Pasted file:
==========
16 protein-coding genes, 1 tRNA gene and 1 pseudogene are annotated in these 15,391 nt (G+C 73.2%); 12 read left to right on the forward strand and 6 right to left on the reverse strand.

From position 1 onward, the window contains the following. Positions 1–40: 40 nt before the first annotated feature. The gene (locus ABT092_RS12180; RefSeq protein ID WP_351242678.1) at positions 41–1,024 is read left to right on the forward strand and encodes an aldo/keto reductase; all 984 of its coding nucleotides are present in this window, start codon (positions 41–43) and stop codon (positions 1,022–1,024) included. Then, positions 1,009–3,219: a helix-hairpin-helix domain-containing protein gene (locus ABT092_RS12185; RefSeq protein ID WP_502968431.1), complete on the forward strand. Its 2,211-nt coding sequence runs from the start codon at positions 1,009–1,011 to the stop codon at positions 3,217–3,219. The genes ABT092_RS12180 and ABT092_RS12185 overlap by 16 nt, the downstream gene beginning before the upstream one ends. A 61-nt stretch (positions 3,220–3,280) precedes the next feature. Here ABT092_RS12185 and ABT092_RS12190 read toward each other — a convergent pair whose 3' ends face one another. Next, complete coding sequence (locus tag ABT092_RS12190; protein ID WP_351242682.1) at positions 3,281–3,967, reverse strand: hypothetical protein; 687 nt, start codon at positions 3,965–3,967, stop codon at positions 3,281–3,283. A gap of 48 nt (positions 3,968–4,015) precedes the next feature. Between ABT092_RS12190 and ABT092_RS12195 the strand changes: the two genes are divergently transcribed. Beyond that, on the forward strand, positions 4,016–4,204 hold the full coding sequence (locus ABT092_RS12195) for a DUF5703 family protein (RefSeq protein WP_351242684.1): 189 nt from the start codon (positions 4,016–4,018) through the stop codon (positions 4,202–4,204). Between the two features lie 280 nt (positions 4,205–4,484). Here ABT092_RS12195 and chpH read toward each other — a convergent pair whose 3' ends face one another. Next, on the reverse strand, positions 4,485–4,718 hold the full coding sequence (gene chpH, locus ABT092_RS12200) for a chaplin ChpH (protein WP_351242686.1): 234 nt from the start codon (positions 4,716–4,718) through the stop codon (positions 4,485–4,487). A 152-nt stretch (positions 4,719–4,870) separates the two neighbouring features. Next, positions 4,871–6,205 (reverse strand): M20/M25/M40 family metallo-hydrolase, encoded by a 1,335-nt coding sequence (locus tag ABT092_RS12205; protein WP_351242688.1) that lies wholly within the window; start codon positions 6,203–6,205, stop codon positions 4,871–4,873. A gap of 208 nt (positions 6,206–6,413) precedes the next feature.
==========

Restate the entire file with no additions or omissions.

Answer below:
16 protein-coding genes, 1 tRNA gene and 1 pseudogene are annotated in these 15,391 nt (G+C 73.2%); 12 read left to right on the forward strand and 6 right to left on the reverse strand.

From position 1 onward, the window contains the following. Positions 1–40: 40 nt before the first annotated feature. The gene (locus ABT092_RS12180; RefSeq protein ID WP_351242678.1) at positions 41–1,024 is read left to right on the forward strand and encodes an aldo/keto reductase; all 984 of its coding nucleotides are present in this window, start codon (positions 41–43) and stop codon (positions 1,022–1,024) included. Then, positions 1,009–3,219: a helix-hairpin-helix domain-containing protein gene (locus ABT092_RS12185; RefSeq protein ID WP_502968431.1), complete on the forward strand. Its 2,211-nt coding sequence runs from the start codon at positions 1,009–1,011 to the stop codon at positions 3,217–3,219. The genes ABT092_RS12180 and ABT092_RS12185 overlap by 16 nt, the downstream gene beginning before the upstream one ends. A 61-nt stretch (positions 3,220–3,280) precedes the next feature. Here ABT092_RS12185 and ABT092_RS12190 read toward each other — a convergent pair whose 3' ends face one another. Next, complete coding sequence (locus tag ABT092_RS12190; protein ID WP_351242682.1) at positions 3,281–3,967, reverse strand: hypothetical protein; 687 nt, start codon at positions 3,965–3,967, stop codon at positions 3,281–3,283. A gap of 48 nt (positions 3,968–4,015) precedes the next feature. Between ABT092_RS12190 and ABT092_RS12195 the strand changes: the two genes are divergently transcribed. Beyond that, on the forward strand, positions 4,016–4,204 hold the full coding sequence (locus ABT092_RS12195) for a DUF5703 family protein (RefSeq protein WP_351242684.1): 189 nt from the start codon (positions 4,016–4,018) through the stop codon (positions 4,202–4,204). Between the two features lie 280 nt (positions 4,205–4,484). Here ABT092_RS12195 and chpH read toward each other — a convergent pair whose 3' ends face one another. Next, on the reverse strand, positions 4,485–4,718 hold the full coding sequence (gene chpH, locus ABT092_RS12200) for a chaplin ChpH (protein WP_351242686.1): 234 nt from the start codon (positions 4,716–4,718) through the stop codon (positions 4,485–4,487). A 152-nt stretch (positions 4,719–4,870) separates the two neighbouring features. Next, positions 4,871–6,205 (reverse strand): M20/M25/M40 family metallo-hydrolase, encoded by a 1,335-nt coding sequence (locus tag ABT092_RS12205; protein WP_351242688.1) that lies wholly within the window; start codon positions 6,203–6,205, stop codon positions 4,871–4,873. A gap of 208 nt (positions 6,206–6,413) precedes the next feature.